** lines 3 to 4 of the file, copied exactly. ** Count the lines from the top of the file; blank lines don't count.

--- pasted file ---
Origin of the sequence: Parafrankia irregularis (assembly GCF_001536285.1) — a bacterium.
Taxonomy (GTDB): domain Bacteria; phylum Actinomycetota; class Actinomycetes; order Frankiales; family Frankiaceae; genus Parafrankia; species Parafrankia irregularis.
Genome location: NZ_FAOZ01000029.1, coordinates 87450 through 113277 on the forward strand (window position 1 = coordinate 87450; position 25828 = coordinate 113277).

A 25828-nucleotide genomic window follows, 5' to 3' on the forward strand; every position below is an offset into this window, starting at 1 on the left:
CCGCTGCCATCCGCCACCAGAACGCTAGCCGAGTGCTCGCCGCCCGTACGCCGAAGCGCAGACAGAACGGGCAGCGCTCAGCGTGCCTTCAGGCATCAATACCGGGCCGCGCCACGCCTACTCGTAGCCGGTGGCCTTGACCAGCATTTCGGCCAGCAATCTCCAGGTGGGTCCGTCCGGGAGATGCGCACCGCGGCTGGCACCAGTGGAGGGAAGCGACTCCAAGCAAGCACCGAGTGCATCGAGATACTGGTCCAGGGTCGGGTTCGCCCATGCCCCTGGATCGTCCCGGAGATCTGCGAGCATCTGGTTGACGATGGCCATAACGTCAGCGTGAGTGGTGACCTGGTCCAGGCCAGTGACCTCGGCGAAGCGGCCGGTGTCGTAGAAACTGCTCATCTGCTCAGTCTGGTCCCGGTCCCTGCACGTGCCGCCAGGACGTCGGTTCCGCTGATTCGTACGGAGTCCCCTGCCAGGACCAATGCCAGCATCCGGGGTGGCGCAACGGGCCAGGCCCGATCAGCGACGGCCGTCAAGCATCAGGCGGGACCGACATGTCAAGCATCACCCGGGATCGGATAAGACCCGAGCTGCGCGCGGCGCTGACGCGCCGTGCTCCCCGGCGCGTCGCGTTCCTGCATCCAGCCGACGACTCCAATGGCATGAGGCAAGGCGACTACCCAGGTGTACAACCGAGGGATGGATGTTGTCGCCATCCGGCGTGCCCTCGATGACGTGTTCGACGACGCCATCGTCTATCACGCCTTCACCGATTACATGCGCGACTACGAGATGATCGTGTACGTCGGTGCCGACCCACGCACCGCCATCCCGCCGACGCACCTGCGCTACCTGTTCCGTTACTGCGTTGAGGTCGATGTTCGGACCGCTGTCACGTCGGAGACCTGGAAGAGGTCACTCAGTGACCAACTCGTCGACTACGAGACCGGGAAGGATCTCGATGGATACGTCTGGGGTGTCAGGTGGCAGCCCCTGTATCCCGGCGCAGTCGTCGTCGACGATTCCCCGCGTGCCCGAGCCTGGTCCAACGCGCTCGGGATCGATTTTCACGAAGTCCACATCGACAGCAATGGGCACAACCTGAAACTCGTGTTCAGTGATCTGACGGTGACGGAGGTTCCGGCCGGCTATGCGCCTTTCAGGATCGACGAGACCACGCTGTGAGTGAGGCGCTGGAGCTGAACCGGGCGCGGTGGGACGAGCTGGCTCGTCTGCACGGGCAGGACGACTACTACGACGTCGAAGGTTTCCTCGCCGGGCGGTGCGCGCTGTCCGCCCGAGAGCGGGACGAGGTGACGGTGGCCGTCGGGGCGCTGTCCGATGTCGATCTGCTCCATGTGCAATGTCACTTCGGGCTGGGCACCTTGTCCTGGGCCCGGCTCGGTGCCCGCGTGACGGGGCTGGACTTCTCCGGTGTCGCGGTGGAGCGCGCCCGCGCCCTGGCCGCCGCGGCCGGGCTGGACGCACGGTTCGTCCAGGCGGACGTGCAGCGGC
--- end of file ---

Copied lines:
Genome location: NZ_FAOZ01000029.1, coordinates 87450 through 113277 on the forward strand (window position 1 = coordinate 87450; position 25828 = coordinate 113277).

A 25828-nucleotide genomic window follows, 5' to 3' on the forward strand; every position below is an offset into this window, starting at 1 on the left: